31 students proceed to state in History Day competition

March 27, 2013 — by Michelle Leung

A total of 31 students will go to the History Day state competition in Sacramento from April 28-29. Sixteen entries will be evaluated in the individual and group categories for websites, papers, performances, exhibits or documentaries.

A total of 31 students will go to the History Day state competition in Sacramento from April 28-29. Sixteen entries will be evaluated in the individual and group categories for websites, papers, performances, exhibits or documentaries.

The theme for 2013 is “Turning Points in History: People, Ideas, and Events.”

Students who qualified for state include freshmen Aditya Choudhary, Nina Nelson and Ashvita Ramesh; sophomores Jasmine Deng, Minda Lee, Michelle Leung and Vivian Roan; juniors Andrew Chang, Jane Chang, Jennifer Chen, Stephen Cho, Anushree Dugar, Robert Eng, Sarah Finley, Marcin Kranz, Jason Li, Gloria Liou, Amy Han, Janey Heyman, Mihir Iyer, Vivian Li, Elise Mun, Nikil Ramanathan, Alex Renda, Mohith Subbarao, Maggie Sun, Amelia Troyer and Sachi Verma and seniors Kian Anderson, Fred Feyzi and Michal Kranz.

History Day begins at the school level; entries then advance to county, state and finally, nationals. The competition is held annually, and students prepare as much as eight months in advance to participate. Although about half as many SHS students as in 2012 participated this year, the number of state qualifiers almost doubled, from 16 to 31.

Librarian and History Day coordinator Kevin Heyman suggests that fewer students participated at the school level this year because of possible changes in History Day extra credit policy in history classes. Another reason for the high number of Saratoga students going to state was a decrease in the number of participants from other local schools.

Despite the effort and dedication involved, students participate for a variety of reasons. Many history teachers continue to offer extra credit for participating in History Day. Although extra credit is at least a partial motive of most participants, Dugar, who has qualified for nationals every year since she first started competing in eighth grade, is genuinely interested in history.

“I really like writing historical papers,” said Dugar, who this year wrote about the Santa Barbara oil spill of 1969. “It gives me an opportunity to express my own ideas about topics that I can't express in high school classes. In college, you have to write a lot of research papers, so it’s a good experience to be able to write research papers.”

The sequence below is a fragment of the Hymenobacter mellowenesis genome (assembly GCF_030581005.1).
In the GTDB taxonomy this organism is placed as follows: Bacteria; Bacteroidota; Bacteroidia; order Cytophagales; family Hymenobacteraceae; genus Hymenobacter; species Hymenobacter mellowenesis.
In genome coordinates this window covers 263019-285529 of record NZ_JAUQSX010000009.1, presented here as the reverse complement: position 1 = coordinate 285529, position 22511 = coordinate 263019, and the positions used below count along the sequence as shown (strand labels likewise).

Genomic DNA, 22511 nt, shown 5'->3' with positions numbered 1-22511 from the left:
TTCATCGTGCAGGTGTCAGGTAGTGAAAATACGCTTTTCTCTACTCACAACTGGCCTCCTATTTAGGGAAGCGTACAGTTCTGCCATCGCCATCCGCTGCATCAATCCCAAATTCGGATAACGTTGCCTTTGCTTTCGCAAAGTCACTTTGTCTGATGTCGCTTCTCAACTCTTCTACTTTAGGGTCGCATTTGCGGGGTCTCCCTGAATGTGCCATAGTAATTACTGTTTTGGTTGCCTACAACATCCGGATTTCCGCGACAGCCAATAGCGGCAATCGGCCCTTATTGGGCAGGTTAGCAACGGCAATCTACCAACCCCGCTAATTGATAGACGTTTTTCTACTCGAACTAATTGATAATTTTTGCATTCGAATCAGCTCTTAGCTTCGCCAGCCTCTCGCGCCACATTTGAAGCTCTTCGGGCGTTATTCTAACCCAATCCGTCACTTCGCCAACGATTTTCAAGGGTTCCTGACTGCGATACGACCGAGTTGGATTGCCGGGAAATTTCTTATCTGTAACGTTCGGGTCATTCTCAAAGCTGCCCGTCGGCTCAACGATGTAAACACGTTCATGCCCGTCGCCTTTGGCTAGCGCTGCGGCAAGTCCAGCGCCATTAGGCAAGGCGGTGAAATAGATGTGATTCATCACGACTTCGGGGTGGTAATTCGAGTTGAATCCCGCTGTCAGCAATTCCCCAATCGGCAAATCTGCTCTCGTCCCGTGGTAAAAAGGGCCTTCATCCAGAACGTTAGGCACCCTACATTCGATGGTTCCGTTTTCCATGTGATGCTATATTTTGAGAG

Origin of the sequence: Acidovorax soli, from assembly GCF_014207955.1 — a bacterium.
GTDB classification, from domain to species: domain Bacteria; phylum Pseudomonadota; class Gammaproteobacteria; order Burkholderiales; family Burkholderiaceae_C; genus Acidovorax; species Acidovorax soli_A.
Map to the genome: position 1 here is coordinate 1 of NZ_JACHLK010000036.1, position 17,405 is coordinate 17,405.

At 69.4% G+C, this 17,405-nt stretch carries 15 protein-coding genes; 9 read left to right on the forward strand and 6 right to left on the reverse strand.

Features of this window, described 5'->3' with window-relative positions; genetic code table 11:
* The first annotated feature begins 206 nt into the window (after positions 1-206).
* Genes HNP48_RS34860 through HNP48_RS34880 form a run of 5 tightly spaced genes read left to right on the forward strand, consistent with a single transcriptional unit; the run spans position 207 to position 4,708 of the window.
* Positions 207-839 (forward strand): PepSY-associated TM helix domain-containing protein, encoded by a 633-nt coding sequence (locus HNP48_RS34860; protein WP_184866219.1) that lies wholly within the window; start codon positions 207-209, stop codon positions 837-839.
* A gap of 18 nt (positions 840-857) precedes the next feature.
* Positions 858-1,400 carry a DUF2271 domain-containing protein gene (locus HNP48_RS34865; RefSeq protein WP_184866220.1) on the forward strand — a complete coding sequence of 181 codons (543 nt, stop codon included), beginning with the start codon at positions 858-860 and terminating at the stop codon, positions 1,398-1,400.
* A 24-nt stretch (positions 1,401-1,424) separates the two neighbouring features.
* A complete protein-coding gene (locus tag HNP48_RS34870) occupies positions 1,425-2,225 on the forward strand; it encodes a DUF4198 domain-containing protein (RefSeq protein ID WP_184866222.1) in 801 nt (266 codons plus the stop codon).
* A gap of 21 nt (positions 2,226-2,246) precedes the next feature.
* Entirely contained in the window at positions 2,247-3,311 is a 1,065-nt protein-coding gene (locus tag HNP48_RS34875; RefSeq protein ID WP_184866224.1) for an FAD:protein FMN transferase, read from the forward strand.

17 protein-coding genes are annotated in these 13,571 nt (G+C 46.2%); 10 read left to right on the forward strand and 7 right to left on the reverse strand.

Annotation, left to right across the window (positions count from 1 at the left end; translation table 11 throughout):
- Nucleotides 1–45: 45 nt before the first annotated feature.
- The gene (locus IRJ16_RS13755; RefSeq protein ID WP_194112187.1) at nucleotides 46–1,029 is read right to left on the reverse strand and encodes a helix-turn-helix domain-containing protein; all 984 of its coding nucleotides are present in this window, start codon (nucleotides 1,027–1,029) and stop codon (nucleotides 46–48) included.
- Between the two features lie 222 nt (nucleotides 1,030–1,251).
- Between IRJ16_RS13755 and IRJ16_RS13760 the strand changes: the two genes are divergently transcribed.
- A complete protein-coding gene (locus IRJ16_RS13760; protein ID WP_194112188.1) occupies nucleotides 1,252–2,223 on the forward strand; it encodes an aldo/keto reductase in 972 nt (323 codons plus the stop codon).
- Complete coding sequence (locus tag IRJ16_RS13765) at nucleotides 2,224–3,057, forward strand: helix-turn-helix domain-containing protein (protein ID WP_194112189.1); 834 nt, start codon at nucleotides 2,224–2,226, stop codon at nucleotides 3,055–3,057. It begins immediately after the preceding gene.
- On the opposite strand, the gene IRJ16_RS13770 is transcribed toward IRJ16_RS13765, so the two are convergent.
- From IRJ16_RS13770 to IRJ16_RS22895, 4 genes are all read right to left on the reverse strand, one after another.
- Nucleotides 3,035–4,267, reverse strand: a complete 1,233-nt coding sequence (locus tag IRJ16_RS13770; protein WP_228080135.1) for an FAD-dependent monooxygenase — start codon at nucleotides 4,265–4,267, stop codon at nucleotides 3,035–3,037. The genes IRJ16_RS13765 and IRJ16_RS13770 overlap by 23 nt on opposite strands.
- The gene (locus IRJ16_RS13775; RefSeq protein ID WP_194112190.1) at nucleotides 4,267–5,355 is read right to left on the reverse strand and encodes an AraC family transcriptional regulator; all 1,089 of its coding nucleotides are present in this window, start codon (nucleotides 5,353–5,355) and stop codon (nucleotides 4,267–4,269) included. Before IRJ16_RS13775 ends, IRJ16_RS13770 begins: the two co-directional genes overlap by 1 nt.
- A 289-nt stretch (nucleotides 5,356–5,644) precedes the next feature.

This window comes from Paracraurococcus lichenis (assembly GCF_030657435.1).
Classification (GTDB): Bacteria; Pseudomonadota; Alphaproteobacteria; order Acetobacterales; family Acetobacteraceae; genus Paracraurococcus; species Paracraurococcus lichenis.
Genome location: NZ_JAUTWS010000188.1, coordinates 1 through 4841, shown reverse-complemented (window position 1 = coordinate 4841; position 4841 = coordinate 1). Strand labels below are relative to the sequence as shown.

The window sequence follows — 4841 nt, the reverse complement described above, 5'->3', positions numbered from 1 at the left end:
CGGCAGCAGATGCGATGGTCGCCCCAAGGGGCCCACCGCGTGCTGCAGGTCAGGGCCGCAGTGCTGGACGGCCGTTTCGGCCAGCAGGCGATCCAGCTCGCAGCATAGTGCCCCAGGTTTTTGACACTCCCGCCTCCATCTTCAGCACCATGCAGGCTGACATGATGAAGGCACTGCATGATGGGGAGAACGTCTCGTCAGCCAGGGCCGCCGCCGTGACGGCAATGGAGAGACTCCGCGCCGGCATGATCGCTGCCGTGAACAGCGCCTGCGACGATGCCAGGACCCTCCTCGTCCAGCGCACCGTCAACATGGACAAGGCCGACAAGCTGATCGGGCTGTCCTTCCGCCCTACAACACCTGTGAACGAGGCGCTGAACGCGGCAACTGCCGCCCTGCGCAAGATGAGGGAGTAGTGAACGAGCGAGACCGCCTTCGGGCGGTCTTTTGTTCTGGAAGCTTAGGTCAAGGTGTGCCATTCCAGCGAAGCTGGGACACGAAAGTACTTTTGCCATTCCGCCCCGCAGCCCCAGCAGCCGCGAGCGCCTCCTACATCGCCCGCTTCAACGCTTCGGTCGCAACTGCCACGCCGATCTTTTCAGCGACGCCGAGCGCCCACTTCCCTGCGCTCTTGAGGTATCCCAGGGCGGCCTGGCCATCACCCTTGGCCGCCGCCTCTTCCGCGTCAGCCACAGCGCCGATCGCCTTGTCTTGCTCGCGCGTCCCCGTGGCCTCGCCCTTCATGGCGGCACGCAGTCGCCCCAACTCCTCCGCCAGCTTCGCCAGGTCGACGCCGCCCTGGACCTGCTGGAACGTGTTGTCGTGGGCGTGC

Eng, who made a website about the Battle of Midway, competed in History Day for the potential awards.

“When my brother participated in History Day, he constructed a website and won an award with attached monetary value,” Eng said. “From his positive experience, I was inspired to also produce a website.”

For most students, the most rewarding part of the experience was the research.

“The most fun but difficult part was finding sources,” Dugar said. “I spent three days in Santa Barbara, visiting the archives there and searching through primary sources. It was hard to find relevant sources, but definitely the most fun [part].”

Verma created an exhibit about the Nixon-Kennedy debate. The debate was the first time television was used for politics.

“This year’s theme was ‘Turning Point in History,’” Verma said. “Normally people focus on wars, but I wanted to do something different.”

Since she qualified for the state competition, Verma has improved on her project.

“I put in these LED lighting to light up words,” Verma said. “There is a huge picture of Nixon looking at a huge picture of Kennedy to show appearance. I made a television, which is really an iPad with antenna on top. I also made a model of the debate, with Kennedy and Nixon.”

History Day involves incredible time and effort from students who participate, as well as the staff who coordinates the event.

"[History teacher Matt] Torrens and [librarian Kevin] Heyman both put in a lot of effort in helping us prepare for History Day,” sophomore Minda Lee said. “They did a lot of extra work that inspired us to work harder, like driving to Castilleja High School in Palo Alto, and giving us helpful feedback on our website."

Torrens works to make History Day happen because it gives students opportunities to explore interests.

“History Day gets students away from studying and into learning,” Torrens said.

Coordinators said that the effort students put in, particularly for an extracurricular competition, made the work worthwhile.

“History Day is worth the effort because it’s an opportunity for students to study very deeply about one topic,” Heyman said.

Students and coordinators involved in History Day believe that every minute of it is worthwhile.

“I am most proud of the quality of the projects that kids attempted,” Torrens said. “There were really unique, challenging thesis statements. They put a lot of work into the projects.”

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